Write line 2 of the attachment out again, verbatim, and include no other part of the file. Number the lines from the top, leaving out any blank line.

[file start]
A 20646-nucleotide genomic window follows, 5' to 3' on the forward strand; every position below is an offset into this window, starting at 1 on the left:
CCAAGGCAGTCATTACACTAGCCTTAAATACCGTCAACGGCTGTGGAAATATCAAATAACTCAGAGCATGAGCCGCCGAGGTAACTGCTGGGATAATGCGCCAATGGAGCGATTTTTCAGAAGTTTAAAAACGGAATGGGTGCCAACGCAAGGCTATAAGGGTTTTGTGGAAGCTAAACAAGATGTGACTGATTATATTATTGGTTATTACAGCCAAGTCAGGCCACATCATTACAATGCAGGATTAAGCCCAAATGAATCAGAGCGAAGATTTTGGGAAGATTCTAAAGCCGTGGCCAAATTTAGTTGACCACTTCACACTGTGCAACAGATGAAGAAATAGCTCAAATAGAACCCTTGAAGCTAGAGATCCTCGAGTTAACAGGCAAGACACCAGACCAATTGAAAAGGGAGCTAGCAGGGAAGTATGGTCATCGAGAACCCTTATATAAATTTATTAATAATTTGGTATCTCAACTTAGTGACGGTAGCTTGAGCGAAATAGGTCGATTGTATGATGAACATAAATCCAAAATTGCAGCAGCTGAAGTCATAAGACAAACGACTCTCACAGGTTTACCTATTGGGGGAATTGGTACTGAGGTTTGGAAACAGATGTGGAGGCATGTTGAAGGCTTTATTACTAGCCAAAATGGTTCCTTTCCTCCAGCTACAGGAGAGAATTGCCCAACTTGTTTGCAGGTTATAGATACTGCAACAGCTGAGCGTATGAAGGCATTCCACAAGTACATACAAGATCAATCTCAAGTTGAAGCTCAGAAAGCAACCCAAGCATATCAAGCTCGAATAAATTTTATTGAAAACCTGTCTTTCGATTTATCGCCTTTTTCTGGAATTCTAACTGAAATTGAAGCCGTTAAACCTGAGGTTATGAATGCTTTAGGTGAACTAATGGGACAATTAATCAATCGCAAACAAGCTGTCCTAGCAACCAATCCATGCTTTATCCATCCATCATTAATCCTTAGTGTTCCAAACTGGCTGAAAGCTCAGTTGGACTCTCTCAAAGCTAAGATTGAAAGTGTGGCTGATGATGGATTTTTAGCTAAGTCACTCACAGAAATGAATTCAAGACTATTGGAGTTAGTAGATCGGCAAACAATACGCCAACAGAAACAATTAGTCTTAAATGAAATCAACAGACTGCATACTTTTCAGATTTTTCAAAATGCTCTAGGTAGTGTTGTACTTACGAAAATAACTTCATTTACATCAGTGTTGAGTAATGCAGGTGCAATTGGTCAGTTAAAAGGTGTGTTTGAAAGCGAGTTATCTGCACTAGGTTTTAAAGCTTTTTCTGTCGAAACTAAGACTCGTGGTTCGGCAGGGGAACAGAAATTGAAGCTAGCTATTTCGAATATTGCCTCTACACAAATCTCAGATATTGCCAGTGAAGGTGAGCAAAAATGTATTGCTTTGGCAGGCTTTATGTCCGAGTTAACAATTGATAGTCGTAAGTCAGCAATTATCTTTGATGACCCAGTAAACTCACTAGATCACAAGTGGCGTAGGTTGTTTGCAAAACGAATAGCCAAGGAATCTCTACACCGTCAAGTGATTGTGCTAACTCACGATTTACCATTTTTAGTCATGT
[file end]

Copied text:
CCAAGGCAGTCATTACACTAGCCTTAAATACCGTCAACGGCTGTGGAAATATCAAATAACTCAGAGCATGAGCCGCCGAGGTAACTGCTGGGATAATGCGCCAATGGAGCGATTTTTCAGAAGTTTAAAAACGGAATGGGTGCCAACGCAAGGCTATAAGGGTTTTGTGGAAGCTAAACAAGATGTGACTGATTATATTATTGGTTATTACAGCCAAGTCAGGCCACATCATTACAATGCAGGATTAAGCCCAAATGAATCAGAGCGAAGATTTTGGGAAGATTCTAAAGCCGTGGCCAAATTTAGTTGACCACTTCACACTGTGCAACAGATGAAGAAATAGCTCAAATAGAACCCTTGAAGCTAGAGATCCTCGAGTTAACAGGCAAGACACCAGACCAATTGAAAAGGGAGCTAGCAGGGAAGTATGGTCATCGAGAACCCTTATATAAATTTATTAATAATTTGGTATCTCAACTTAGTGACGGTAGCTTGAGCGAAATAGGTCGATTGTATGATGAACATAAATCCAAAATTGCAGCAGCTGAAGTCATAAGACAAACGACTCTCACAGGTTTACCTATTGGGGGAATTGGTACTGAGGTTTGGAAACAGATGTGGAGGCATGTTGAAGGCTTTATTACTAGCCAAAATGGTTCCTTTCCTCCAGCTACAGGAGAGAATTGCCCAACTTGTTTGCAGGTTATAGATACTGCAACAGCTGAGCGTATGAAGGCATTCCACAAGTACATACAAGATCAATCTCAAGTTGAAGCTCAGAAAGCAACCCAAGCATATCAAGCTCGAATAAATTTTATTGAAAACCTGTCTTTCGATTTATCGCCTTTTTCTGGAATTCTAACTGAAATTGAAGCCGTTAAACCTGAGGTTATGAATGCTTTAGGTGAACTAATGGGACAATTAATCAATCGCAAACAAGCTGTCCTAGCAACCAATCCATGCTTTATCCATCCATCATTAATCCTTAGTGTTCCAAACTGGCTGAAAGCTCAGTTGGACTCTCTCAAAGCTAAGATTGAAAGTGTGGCTGATGATGGATTTTTAGCTAAGTCACTCACAGAAATGAATTCAAGACTATTGGAGTTAGTAGATCGGCAAACAATACGCCAACAGAAACAATTAGTCTTAAATGAAATCAACAGACTGCATACTTTTCAGATTTTTCAAAATGCTCTAGGTAGTGTTGTACTTACGAAAATAACTTCATTTACATCAGTGTTGAGTAATGCAGGTGCAATTGGTCAGTTAAAAGGTGTGTTTGAAAGCGAGTTATCTGCACTAGGTTTTAAAGCTTTTTCTGTCGAAACTAAGACTCGTGGTTCGGCAGGGGAACAGAAATTGAAGCTAGCTATTTCGAATATTGCCTCTACACAAATCTCAGATATTGCCAGTGAAGGTGAGCAAAAATGTATTGCTTTGGCAGGCTTTATGTCCGAGTTAACAATTGATAGTCGTAAGTCAGCAATTATCTTTGATGACCCAGTAAACTCACTAGATCACAAGTGGCGTAGGTTGTTTGCAAAACGAATAGCCAAGGAATCTCTACACCGTCAAGTGATTGTGCTAACTCACGATTTACCATTTTTAGTCATGT